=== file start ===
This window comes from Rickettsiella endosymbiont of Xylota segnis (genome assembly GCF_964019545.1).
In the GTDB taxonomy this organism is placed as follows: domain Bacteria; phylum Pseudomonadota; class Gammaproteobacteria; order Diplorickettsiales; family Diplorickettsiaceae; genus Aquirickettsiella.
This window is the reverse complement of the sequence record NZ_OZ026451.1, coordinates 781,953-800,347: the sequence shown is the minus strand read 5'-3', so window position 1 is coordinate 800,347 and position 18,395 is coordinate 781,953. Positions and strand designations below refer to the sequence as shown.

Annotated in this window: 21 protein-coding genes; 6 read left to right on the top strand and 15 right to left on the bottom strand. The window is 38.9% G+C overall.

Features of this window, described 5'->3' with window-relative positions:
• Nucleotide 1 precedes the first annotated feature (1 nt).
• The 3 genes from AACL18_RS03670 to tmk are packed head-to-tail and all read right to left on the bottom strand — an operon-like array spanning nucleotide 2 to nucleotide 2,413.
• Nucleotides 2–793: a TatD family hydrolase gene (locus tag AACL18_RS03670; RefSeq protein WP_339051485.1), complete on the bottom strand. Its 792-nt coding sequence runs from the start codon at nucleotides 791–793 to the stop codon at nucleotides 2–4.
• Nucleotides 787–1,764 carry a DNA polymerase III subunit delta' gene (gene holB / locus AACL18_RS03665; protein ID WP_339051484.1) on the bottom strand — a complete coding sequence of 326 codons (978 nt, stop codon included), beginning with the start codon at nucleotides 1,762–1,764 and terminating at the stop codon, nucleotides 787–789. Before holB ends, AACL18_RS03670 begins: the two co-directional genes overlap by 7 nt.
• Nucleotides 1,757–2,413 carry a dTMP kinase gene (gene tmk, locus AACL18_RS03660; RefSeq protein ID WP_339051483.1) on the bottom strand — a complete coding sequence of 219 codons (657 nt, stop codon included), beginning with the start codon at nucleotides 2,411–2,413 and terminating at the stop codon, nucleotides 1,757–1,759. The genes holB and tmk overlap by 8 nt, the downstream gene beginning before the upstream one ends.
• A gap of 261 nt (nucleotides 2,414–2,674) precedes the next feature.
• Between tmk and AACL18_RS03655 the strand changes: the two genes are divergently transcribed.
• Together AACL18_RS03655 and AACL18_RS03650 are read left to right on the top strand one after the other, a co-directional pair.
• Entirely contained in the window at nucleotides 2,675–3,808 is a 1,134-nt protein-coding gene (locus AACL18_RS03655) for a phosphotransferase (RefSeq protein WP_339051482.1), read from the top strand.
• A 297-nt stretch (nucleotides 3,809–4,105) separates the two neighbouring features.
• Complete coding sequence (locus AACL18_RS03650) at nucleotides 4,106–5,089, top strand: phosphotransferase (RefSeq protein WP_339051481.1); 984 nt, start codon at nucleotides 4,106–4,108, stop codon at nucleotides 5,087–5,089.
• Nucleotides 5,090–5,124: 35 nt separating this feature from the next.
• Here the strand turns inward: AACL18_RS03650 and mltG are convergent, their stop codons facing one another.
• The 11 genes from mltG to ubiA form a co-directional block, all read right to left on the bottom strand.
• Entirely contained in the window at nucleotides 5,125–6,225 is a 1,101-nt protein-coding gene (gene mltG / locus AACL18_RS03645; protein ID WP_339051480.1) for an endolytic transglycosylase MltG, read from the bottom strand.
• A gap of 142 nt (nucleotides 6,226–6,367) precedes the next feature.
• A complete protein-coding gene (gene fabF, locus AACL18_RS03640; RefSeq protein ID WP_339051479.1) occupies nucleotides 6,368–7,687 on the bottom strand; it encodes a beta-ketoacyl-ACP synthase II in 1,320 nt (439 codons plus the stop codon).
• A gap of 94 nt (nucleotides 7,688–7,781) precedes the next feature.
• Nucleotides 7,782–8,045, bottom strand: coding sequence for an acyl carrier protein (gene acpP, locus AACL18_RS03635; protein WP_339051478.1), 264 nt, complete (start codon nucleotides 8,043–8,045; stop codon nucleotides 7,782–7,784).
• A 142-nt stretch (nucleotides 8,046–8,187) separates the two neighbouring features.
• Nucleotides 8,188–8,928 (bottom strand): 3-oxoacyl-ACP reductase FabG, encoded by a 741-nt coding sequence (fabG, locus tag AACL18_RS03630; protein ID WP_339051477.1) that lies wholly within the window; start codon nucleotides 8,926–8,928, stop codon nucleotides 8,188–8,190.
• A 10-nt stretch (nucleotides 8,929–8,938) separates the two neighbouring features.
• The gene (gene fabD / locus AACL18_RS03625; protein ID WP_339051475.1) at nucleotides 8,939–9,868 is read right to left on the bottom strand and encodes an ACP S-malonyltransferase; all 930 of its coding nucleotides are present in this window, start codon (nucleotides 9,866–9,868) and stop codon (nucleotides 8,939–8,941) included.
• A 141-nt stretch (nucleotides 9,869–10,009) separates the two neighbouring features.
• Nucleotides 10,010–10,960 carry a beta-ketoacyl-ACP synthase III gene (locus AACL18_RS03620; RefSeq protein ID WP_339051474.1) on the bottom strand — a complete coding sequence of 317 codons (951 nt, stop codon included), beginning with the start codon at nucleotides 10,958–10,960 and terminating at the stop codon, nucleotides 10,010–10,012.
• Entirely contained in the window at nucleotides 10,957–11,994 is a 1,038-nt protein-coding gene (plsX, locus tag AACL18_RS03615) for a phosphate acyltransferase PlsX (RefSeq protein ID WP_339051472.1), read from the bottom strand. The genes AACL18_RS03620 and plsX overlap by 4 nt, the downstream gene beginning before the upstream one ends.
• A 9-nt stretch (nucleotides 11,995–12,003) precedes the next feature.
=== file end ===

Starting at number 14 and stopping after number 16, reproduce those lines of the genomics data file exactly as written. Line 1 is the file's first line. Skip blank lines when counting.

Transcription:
• Entirely contained in the window at nucleotides 2,675–3,808 is a 1,134-nt protein-coding gene (locus AACL18_RS03655) for a phosphotransferase (RefSeq protein WP_339051482.1), read from the top strand.
• A 297-nt stretch (nucleotides 3,809–4,105) separates the two neighbouring features.
• Complete coding sequence (locus AACL18_RS03650) at nucleotides 4,106–5,089, top strand: phosphotransferase (RefSeq protein WP_339051481.1); 984 nt, start codon at nucleotides 4,106–4,108, stop codon at nucleotides 5,087–5,089.